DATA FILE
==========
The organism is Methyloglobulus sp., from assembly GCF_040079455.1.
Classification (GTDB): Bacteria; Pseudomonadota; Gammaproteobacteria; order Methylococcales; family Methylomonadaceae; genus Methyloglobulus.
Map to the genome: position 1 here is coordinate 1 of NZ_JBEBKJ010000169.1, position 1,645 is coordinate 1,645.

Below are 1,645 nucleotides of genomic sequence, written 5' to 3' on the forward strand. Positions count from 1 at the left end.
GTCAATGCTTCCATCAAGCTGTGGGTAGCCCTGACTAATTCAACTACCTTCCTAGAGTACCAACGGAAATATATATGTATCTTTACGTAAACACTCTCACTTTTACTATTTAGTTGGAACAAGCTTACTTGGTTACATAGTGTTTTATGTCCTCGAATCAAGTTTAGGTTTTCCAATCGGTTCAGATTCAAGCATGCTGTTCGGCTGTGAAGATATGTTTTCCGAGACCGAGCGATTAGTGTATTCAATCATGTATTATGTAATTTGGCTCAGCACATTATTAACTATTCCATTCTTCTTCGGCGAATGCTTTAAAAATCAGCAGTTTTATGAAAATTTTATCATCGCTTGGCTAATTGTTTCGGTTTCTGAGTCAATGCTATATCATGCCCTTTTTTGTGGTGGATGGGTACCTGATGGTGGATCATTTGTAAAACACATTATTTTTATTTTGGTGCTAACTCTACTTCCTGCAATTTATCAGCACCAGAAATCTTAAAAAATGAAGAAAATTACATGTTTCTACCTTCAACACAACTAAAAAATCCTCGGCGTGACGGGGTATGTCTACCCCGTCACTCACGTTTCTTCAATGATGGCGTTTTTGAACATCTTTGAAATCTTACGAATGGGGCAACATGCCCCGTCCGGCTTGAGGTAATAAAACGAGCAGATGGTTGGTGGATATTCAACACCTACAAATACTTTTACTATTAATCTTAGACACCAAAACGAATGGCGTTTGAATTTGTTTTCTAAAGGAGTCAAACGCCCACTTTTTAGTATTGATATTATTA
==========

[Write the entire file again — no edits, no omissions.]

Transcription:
The organism is Methyloglobulus sp., from assembly GCF_040079455.1.
Classification (GTDB): Bacteria; Pseudomonadota; Gammaproteobacteria; order Methylococcales; family Methylomonadaceae; genus Methyloglobulus.
Map to the genome: position 1 here is coordinate 1 of NZ_JBEBKJ010000169.1, position 1,645 is coordinate 1,645.

Below are 1,645 nucleotides of genomic sequence, written 5' to 3' on the forward strand. Positions count from 1 at the left end.
GTCAATGCTTCCATCAAGCTGTGGGTAGCCCTGACTAATTCAACTACCTTCCTAGAGTACCAACGGAAATATATATGTATCTTTACGTAAACACTCTCACTTTTACTATTTAGTTGGAACAAGCTTACTTGGTTACATAGTGTTTTATGTCCTCGAATCAAGTTTAGGTTTTCCAATCGGTTCAGATTCAAGCATGCTGTTCGGCTGTGAAGATATGTTTTCCGAGACCGAGCGATTAGTGTATTCAATCATGTATTATGTAATTTGGCTCAGCACATTATTAACTATTCCATTCTTCTTCGGCGAATGCTTTAAAAATCAGCAGTTTTATGAAAATTTTATCATCGCTTGGCTAATTGTTTCGGTTTCTGAGTCAATGCTATATCATGCCCTTTTTTGTGGTGGATGGGTACCTGATGGTGGATCATTTGTAAAACACATTATTTTTATTTTGGTGCTAACTCTACTTCCTGCAATTTATCAGCACCAGAAATCTTAAAAAATGAAGAAAATTACATGTTTCTACCTTCAACACAACTAAAAAATCCTCGGCGTGACGGGGTATGTCTACCCCGTCACTCACGTTTCTTCAATGATGGCGTTTTTGAACATCTTTGAAATCTTACGAATGGGGCAACATGCCCCGTCCGGCTTGAGGTAATAAAACGAGCAGATGGTTGGTGGATATTCAACACCTACAAATACTTTTACTATTAATCTTAGACACCAAAACGAATGGCGTTTGAATTTGTTTTCTAAAGGAGTCAAACGCCCACTTTTTAGTATTGATATTATTA